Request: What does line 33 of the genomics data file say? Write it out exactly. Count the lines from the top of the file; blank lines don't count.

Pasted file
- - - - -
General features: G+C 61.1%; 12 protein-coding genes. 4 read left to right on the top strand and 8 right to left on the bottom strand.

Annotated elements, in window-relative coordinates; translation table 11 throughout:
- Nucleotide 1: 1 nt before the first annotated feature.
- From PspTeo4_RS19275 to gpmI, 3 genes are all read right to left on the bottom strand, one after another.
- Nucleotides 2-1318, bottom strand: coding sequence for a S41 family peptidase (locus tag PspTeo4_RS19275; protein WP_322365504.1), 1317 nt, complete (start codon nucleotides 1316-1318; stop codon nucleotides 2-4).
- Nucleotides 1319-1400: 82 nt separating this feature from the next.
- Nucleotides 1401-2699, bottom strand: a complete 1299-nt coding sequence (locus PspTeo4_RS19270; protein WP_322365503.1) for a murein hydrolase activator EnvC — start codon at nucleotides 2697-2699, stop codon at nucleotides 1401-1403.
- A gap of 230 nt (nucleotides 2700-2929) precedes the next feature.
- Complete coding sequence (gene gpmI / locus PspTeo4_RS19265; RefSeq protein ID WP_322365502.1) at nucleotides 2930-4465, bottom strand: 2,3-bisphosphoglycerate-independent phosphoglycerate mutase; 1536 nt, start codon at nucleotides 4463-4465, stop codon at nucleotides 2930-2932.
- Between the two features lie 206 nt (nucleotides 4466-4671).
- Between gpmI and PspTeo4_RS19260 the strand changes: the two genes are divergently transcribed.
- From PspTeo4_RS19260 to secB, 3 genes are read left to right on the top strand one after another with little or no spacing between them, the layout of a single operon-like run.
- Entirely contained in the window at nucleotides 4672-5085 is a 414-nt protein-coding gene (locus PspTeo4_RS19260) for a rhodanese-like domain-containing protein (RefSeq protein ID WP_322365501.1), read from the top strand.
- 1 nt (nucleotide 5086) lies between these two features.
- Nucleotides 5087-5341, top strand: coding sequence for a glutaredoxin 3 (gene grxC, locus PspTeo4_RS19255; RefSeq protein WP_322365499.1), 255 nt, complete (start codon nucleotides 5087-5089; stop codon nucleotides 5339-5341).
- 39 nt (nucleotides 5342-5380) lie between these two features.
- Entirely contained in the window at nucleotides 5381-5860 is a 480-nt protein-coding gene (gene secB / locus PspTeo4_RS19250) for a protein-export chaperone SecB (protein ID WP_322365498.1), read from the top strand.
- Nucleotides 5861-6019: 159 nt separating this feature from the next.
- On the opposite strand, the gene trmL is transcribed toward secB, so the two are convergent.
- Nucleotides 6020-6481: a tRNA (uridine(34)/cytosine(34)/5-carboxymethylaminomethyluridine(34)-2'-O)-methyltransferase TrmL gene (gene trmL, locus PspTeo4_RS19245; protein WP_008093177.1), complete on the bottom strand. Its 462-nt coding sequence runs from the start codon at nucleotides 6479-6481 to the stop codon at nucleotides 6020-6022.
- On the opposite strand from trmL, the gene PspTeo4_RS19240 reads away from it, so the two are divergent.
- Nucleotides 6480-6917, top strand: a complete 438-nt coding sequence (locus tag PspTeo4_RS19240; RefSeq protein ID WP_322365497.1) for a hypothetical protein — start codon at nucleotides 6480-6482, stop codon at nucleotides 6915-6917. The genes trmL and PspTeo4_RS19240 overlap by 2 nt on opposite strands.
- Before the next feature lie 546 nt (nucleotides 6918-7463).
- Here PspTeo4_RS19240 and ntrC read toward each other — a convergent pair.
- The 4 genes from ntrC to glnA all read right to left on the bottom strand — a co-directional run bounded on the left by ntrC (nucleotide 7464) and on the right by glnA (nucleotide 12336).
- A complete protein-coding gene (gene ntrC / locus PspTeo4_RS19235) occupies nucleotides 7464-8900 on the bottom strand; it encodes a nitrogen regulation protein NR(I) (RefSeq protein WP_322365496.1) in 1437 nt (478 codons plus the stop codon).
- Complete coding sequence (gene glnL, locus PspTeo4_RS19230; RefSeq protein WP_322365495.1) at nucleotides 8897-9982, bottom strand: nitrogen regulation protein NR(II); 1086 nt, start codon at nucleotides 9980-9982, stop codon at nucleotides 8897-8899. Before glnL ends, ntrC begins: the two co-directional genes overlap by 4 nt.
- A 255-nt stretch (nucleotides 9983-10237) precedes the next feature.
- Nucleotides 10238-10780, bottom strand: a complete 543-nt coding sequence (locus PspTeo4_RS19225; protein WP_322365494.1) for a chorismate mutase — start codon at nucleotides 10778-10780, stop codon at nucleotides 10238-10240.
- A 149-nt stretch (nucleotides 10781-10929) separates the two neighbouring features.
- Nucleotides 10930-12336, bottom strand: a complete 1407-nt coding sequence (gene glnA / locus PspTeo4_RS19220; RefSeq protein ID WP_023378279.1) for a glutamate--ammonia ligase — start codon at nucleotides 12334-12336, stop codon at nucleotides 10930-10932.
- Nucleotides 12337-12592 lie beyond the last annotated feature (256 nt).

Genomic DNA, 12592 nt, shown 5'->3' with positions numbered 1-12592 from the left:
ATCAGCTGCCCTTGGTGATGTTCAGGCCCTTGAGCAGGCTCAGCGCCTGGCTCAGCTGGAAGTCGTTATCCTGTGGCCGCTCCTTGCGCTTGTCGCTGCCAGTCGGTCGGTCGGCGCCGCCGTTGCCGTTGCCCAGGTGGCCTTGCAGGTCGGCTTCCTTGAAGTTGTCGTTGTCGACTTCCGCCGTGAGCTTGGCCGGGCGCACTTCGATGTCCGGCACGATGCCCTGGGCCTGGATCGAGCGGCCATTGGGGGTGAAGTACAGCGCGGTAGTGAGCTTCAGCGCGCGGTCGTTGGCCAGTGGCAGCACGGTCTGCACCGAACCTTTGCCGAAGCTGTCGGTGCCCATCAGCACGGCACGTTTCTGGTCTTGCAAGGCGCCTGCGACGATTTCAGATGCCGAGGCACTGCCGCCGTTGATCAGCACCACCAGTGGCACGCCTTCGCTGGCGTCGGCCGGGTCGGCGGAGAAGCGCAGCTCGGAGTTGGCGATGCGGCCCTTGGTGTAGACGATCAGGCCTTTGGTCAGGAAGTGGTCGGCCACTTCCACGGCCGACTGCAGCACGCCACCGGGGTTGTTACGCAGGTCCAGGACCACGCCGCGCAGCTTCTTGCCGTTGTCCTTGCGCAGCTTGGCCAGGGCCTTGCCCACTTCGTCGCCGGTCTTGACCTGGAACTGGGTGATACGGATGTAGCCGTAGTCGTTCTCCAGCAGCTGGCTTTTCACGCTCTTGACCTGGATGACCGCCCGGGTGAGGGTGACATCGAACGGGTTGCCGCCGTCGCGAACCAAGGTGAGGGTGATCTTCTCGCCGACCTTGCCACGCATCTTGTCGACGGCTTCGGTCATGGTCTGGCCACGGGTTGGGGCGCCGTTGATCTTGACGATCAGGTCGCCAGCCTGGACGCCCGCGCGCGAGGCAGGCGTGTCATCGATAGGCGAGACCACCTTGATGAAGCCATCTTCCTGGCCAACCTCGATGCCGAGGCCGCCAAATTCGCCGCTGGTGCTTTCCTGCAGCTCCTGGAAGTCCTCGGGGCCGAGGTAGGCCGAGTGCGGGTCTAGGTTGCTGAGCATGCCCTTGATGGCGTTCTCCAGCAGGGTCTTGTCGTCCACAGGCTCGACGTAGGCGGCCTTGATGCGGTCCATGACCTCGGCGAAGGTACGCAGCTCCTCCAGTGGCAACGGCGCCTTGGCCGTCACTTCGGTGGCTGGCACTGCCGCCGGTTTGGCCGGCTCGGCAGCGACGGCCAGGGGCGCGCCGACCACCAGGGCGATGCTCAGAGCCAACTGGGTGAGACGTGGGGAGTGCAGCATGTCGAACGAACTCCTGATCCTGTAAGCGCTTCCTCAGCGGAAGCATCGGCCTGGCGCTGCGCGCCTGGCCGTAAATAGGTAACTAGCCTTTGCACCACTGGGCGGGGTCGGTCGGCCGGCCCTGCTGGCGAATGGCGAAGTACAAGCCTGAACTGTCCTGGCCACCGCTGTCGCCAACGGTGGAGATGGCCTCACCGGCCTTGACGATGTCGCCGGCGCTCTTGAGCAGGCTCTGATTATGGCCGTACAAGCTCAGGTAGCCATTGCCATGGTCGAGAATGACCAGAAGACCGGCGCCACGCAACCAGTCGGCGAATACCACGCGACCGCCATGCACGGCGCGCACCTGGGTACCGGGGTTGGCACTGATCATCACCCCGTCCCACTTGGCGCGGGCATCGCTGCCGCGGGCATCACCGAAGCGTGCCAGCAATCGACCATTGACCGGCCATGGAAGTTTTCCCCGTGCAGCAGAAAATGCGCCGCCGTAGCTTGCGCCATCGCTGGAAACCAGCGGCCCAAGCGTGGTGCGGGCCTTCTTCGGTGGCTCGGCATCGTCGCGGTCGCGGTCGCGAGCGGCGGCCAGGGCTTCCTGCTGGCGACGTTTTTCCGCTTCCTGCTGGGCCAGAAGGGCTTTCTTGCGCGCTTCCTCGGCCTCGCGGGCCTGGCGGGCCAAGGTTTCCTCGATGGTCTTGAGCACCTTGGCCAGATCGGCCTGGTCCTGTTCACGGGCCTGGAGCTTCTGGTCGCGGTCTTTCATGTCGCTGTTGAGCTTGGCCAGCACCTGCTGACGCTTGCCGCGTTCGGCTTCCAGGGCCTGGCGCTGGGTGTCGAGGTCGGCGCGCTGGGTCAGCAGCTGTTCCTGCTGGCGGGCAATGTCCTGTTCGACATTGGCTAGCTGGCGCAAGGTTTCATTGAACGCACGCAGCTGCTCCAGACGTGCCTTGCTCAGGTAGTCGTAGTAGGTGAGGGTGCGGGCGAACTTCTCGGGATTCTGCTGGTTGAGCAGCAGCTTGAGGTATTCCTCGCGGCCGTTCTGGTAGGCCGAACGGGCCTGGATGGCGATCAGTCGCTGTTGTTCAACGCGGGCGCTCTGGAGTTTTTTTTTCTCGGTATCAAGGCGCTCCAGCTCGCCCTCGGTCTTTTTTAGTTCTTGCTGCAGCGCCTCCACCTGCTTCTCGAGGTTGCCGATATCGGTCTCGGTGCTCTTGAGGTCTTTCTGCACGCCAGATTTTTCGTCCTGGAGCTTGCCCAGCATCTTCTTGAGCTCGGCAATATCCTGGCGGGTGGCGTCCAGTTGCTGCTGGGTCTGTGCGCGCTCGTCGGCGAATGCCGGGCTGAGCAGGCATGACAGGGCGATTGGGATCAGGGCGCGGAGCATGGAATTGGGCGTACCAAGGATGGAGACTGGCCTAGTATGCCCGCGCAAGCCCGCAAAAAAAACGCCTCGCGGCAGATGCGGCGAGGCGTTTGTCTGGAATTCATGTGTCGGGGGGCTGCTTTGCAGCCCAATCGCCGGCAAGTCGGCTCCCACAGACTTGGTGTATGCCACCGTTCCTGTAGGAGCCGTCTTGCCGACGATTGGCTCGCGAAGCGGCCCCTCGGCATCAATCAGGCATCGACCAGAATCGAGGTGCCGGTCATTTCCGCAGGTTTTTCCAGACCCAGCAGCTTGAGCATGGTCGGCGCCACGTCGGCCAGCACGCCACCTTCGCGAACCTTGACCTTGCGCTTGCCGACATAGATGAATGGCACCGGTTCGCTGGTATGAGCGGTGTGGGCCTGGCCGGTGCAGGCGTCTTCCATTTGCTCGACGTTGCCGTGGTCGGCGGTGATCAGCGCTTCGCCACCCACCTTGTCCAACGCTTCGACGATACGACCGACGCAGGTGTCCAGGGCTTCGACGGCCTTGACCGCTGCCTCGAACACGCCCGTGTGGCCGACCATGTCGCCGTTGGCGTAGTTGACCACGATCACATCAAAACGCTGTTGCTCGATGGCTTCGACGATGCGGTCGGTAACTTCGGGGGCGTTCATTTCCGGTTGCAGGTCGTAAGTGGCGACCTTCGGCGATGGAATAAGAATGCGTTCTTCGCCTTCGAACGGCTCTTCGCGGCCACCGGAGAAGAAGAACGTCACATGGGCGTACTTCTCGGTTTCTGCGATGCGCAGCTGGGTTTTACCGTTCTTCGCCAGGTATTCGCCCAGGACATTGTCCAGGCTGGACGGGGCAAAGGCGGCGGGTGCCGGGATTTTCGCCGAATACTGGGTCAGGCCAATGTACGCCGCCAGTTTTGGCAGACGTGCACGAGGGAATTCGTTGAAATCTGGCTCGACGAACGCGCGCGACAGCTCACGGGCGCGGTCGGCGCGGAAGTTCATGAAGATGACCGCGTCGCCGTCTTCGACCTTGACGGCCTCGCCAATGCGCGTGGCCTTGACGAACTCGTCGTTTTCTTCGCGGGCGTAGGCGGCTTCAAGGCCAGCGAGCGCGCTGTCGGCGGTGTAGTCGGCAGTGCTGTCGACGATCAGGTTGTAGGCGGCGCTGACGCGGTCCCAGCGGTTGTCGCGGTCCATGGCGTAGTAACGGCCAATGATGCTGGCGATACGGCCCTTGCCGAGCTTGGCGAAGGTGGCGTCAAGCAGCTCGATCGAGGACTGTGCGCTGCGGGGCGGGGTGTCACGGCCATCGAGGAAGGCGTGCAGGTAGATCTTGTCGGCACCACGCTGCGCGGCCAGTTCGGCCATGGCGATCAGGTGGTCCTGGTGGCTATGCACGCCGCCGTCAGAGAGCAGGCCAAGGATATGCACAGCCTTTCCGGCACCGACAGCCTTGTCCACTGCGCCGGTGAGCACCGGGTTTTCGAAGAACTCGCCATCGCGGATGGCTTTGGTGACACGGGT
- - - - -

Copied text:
Genomic DNA, 12592 nt, shown 5'->3' with positions numbered 1-12592 from the left: